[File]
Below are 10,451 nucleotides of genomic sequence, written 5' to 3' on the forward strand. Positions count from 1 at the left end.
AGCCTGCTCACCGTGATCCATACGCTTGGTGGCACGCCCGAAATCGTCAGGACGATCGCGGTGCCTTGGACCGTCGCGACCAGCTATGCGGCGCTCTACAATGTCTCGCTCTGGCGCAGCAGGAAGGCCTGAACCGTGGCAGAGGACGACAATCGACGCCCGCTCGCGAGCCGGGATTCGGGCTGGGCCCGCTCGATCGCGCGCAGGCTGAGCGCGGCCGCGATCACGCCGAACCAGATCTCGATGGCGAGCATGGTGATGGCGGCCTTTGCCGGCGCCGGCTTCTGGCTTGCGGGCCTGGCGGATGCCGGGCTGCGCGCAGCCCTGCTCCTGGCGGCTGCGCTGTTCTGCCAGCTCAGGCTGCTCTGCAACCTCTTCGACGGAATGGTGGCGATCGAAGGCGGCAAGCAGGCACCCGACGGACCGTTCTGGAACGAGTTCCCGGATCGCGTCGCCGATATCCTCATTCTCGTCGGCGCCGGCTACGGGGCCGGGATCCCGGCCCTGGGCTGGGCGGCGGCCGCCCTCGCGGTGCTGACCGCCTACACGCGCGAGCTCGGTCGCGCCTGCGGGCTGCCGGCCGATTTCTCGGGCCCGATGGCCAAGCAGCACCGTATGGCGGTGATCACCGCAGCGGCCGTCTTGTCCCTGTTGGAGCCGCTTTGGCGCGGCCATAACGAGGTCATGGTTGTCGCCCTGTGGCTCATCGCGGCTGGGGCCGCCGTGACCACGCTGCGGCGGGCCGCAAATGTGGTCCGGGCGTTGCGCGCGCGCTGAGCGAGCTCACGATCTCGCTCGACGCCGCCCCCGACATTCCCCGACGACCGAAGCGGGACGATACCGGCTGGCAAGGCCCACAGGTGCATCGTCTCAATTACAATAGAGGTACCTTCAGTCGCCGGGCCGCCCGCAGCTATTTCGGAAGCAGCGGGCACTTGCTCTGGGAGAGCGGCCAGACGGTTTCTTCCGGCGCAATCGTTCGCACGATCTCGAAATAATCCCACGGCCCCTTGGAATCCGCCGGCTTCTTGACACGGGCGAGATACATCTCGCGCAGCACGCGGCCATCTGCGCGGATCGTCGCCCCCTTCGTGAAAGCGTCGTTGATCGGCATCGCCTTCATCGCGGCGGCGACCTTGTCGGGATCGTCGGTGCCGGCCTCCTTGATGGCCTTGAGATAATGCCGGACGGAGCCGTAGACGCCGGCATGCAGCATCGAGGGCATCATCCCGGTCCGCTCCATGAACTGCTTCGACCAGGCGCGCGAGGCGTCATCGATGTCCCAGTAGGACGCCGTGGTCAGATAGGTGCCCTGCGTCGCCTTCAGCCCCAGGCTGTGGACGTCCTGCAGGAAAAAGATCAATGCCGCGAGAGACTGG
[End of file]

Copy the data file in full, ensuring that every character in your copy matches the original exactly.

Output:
Below are 10,451 nucleotides of genomic sequence, written 5' to 3' on the forward strand. Positions count from 1 at the left end.
AGCCTGCTCACCGTGATCCATACGCTTGGTGGCACGCCCGAAATCGTCAGGACGATCGCGGTGCCTTGGACCGTCGCGACCAGCTATGCGGCGCTCTACAATGTCTCGCTCTGGCGCAGCAGGAAGGCCTGAACCGTGGCAGAGGACGACAATCGACGCCCGCTCGCGAGCCGGGATTCGGGCTGGGCCCGCTCGATCGCGCGCAGGCTGAGCGCGGCCGCGATCACGCCGAACCAGATCTCGATGGCGAGCATGGTGATGGCGGCCTTTGCCGGCGCCGGCTTCTGGCTTGCGGGCCTGGCGGATGCCGGGCTGCGCGCAGCCCTGCTCCTGGCGGCTGCGCTGTTCTGCCAGCTCAGGCTGCTCTGCAACCTCTTCGACGGAATGGTGGCGATCGAAGGCGGCAAGCAGGCACCCGACGGACCGTTCTGGAACGAGTTCCCGGATCGCGTCGCCGATATCCTCATTCTCGTCGGCGCCGGCTACGGGGCCGGGATCCCGGCCCTGGGCTGGGCGGCGGCCGCCCTCGCGGTGCTGACCGCCTACACGCGCGAGCTCGGTCGCGCCTGCGGGCTGCCGGCCGATTTCTCGGGCCCGATGGCCAAGCAGCACCGTATGGCGGTGATCACCGCAGCGGCCGTCTTGTCCCTGTTGGAGCCGCTTTGGCGCGGCCATAACGAGGTCATGGTTGTCGCCCTGTGGCTCATCGCGGCTGGGGCCGCCGTGACCACGCTGCGGCGGGCCGCAAATGTGGTCCGGGCGTTGCGCGCGCGCTGAGCGAGCTCACGATCTCGCTCGACGCCGCCCCCGACATTCCCCGACGACCGAAGCGGGACGATACCGGCTGGCAAGGCCCACAGGTGCATCGTCTCAATTACAATAGAGGTACCTTCAGTCGCCGGGCCGCCCGCAGCTATTTCGGAAGCAGCGGGCACTTGCTCTGGGAGAGCGGCCAGACGGTTTCTTCCGGCGCAATCGTTCGCACGATCTCGAAATAATCCCACGGCCCCTTGGAATCCGCCGGCTTCTTGACACGGGCGAGATACATCTCGCGCAGCACGCGGCCATCTGCGCGGATCGTCGCCCCCTTCGTGAAAGCGTCGTTGATCGGCATCGCCTTCATCGCGGCGGCGACCTTGTCGGGATCGTCGGTGCCGGCCTCCTTGATGGCCTTGAGATAATGCCGGACGGAGCCGTAGACGCCGGCATGCAGCATCGAGGGCATCATCCCGGTCCGCTCCATGAACTGCTTCGACCAGGCGCGCGAGGCGTCATCGATGTCCCAGTAGGACGCCGTGGTCAGATAGGTGCCCTGCGTCGCCTTCAGCCCCAGGCTGTGGACGTCCTGCAGGAAAAAGATCAATGCCGCGAGAGACTGG